Goals should inspire changes in you and the perception of others about the old you!
4. LET THE WORLD KNOW ABOUT YOUR GOAL AND SUCCESSES
After learning how to swim, I realized that many people were drowning from preventable causes. It now seems like every week another person is drowning or being saved from near drowning. At some point, I realized that I have a documented solution that may help save many people from drowning. According to the CDC, over 360,000 people drown annually across the globe. Over 3,900 people or 10 people drown per day in the United States alone. Of these thousands of people, over 80% are men. For minority children under the age of 10 years of age, the rates are about seven times higher than their majority counterparts. Ouch! Now that hit home on many levels. So now I drafting a mechanical patent for publication. I am letting the world know I have a solution so we can address drownings and near drownings globally. I plan to file my patent not later than 30 August 2021. Talk about pressure to get it done!
High achievers tend to get on the social and occupational treadmill of competing inspiration and social acceptance ladder. Whether its becoming a CEO, a high ranking military officer or the first person to make it past the imaginary Karman line in space (which is popular today), we will do anything to get the gaveled blessings of success. According to Purdue University, a global sample spanning 164 countries and including data culled and crunched from 1.7 million people, doctoral student in the Department of Psychological Sciences, Andrew T. Jebb confirms his team “found that the ideal income point is $95,000 for life evaluation and $60,000 to $75,000 for emotional well-being.” In that same online article, Christopher Boyce, psychologist at University of Stirling’s Department of Economics, said, “you look across the income distribution, people at the top do tend to be somewhat happier … but it’s the ranking that is actually important.” Einstein said happiness is a moving target and more humble pursuits may actually be favored if true contentment is your goal.
That is it ladies and gentlemen, it appears happiness peaks approximately at $100,000. You can buy more stuff but the happiness curve can’t be purchased beyond its apex. My recommendation would be to pursue a meaningful life purpose supported by enriched experiences as this is more beneficial than chasing happiness. If you are chasing the pleasure of weightlessness in a space ship, to grace the cover of Life magazine’s as the greatest human on earth or that elusive fifth golden sports ring to fit your enlarged ego, you will not improve your existence on earth. You are all you need to be a success.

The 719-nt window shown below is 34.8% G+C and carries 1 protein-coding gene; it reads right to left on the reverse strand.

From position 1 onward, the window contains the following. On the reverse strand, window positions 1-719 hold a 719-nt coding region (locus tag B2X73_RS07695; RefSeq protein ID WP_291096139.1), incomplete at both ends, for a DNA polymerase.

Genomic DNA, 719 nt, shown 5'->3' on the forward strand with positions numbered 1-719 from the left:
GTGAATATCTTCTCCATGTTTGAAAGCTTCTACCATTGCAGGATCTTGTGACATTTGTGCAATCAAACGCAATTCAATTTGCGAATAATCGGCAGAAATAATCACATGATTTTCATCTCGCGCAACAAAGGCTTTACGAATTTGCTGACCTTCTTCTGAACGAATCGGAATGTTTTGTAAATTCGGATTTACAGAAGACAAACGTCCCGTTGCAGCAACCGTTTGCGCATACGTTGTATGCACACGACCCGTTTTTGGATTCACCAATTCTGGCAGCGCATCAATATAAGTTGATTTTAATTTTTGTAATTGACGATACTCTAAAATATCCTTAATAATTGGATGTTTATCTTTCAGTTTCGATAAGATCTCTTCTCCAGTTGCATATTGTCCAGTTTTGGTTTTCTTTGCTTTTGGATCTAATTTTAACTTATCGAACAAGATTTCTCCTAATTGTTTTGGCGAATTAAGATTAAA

5. THERE IS NOTHING MORE IMPORTANT THAN YOU
Finally, understand that you are your worst enemy and biggest supporter. You are indeed your biggest cheerleader and worst critic. It is best to put on your oxygen mask first and ensure your equipment is in working order and functional before you care for your students, instructor or giddy recreational weekend divers. I am sure you have been given those instructions a thousand times before your plane has taken off from the airport. There is no difference when it comes to goal setting and success. Yes, this may be counter intuitive for large organizational processes and team think tanks but if you were to look around today, or in the mirror or outside your front door, you probably realize, you are a cumulative source of many experiences, not just one. When facing and under water predator or unusual marine animal in the bottom of the deep blue sea, I try to focus on the moment at hand and not the performance appraisal or university degree on my “I love me wall.” Those man made 8 x 11 reprints will not do me any good at 130 feet below the chartered dive boat. Your goals are a reflection of you. You cannot be all things to all people, social groups or cultures at any one given time. The best way to manage your life is to be great at your God given talent (s). By maximizing your talent you are, in effect, the best you can be in all circles. Best of luck to each of you and remember that success comes from choosing and accomplishing your #1 goal before on to the next life challenge!
When I visited the luxurious Casino de Monte-Carlo in Monaco 25 years ago, the valet line was filled with millionaires waiting on a guy being paid tips to bring them their millionaire dollar cars. So I took a taxi home and got some rest while they waited.
Mankind’s virtue subsist on a spool of folly and an untethered thread of intelligence